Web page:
University College Cork is to receive over €8m in grants for research equipment and facilities, it was confirmed yesterday.
The funding is part of a €28m investment by the Department of Jobs, through Science Foundation Ireland.
One of the UCC projects that will benefit is a study on how the brain grows, develops and repairs itself in young children, following early brain injury.
The Infant Centre’s Early Life Laboratory, which has been granted €1.5m, will assess children at high risk of neuro-developmental issues.
The same centre is also developing a biobank, which has received €355,171. Biobanking is hugely important as a resource for researchers.
Another UCC project — the Process Flow Spectoscopy Facility (ProSpect), which is looking at pharmaceutical reactions — is to receive €1m.
Work carried out at the facility, the first of its kind in the EU, is expected to lead to safer drugs at a reduced cost for both the manufacturer and the patient.
Because it offers researchers and the pharmaceutical industry in Ireland a unique competitive advantage, it is likely to enhance the country’s reputation as a leading location for state-of-the-art pharmaceutical process chemistry.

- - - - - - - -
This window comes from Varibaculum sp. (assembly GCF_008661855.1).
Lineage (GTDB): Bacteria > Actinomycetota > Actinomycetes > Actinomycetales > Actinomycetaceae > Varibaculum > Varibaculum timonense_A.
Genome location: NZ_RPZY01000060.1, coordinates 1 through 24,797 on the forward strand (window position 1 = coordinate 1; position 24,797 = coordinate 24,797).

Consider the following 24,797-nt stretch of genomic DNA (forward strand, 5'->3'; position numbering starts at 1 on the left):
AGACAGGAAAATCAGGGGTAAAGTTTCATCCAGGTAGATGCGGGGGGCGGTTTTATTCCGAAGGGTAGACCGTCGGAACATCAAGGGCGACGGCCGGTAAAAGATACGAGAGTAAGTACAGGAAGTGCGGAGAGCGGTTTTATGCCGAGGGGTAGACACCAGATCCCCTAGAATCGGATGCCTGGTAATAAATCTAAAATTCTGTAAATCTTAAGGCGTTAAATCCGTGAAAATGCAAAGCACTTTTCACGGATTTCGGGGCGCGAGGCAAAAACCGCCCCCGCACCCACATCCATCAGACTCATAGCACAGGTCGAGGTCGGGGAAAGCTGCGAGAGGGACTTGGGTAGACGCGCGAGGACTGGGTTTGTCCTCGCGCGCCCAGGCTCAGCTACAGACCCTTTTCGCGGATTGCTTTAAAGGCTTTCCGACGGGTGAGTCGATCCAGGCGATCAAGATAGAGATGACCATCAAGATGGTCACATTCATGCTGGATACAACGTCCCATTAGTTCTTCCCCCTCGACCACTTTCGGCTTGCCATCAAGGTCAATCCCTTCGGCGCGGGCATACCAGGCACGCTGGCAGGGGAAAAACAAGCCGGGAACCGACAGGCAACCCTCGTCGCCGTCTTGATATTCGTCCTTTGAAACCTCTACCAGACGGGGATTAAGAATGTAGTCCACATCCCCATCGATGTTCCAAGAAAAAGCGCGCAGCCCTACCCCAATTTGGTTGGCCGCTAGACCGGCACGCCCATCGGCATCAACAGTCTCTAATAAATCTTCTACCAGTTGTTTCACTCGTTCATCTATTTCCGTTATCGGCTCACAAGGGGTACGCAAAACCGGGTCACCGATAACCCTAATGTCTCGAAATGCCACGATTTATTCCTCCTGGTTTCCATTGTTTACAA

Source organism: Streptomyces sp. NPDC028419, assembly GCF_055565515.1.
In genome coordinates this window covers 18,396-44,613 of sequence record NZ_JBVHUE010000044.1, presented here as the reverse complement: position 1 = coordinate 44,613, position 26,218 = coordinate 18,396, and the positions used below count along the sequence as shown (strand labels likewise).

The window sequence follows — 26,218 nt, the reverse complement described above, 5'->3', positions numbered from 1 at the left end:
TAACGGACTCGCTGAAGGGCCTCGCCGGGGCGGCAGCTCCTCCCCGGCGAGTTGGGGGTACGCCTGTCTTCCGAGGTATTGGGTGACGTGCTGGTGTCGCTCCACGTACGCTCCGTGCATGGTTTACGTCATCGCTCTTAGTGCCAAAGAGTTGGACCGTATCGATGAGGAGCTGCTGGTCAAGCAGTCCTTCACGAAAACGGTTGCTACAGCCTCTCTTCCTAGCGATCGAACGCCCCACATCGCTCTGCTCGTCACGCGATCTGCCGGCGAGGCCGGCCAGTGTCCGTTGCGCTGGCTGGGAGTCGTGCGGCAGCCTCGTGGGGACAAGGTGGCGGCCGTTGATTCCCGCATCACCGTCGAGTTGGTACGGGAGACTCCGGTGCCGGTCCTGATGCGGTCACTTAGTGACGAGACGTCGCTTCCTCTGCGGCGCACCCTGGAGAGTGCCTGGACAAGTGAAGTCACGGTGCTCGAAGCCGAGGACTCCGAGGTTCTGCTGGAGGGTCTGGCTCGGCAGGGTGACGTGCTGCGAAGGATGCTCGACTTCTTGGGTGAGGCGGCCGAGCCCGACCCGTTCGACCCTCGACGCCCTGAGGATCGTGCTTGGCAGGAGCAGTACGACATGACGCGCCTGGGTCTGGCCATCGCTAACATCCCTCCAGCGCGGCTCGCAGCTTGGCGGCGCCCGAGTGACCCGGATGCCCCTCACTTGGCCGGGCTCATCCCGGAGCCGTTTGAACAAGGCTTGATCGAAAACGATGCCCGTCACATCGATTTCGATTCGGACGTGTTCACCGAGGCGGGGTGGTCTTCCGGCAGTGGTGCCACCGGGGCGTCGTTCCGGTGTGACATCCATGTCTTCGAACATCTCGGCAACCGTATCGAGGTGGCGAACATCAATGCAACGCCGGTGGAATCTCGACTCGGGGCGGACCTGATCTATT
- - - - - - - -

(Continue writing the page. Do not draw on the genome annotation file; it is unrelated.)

— UCC Ireland (@UCC) January 12, 2016
€2.2m will go to UCCs Marine Centre, where the Open Ocean Emulator can accurately replicate real ocean wave conditions in a laboratory setting.
The emulator, together with the use of advanced instrumentation, will contribute to the growth and sustainability of the offshore renewable energy industry in Ireland.
Another UCC-based facility — the Irish Atmospheric Simulation Chamber (IASC) — is to receive €1m in funding.
The IASC is equipped with cutting-edge instrumentation for studying air pollution and climate change.
Professor Anita Maguire, Vice President for Research and Innovation at UCC said the university were delighted with the funding as it would provide the supports needed to take ideas and convert them into reality.
"Increased levels of collaboration between industry and academia have already delivered significant value to the Irish economy and initiatives like this help boost innovation through the transfer of technologies to companies. Today’s announcement will also help make us more competitive when applying for research grants from Horizon2020 and other international sources of funding.”
Welcoming the research funding boost for University College Cork, Fine Gael TD Jerry Buttimer said it was further evidence of the college’s great work.
Mr Buttimer congratulated the staff and the students on the news.
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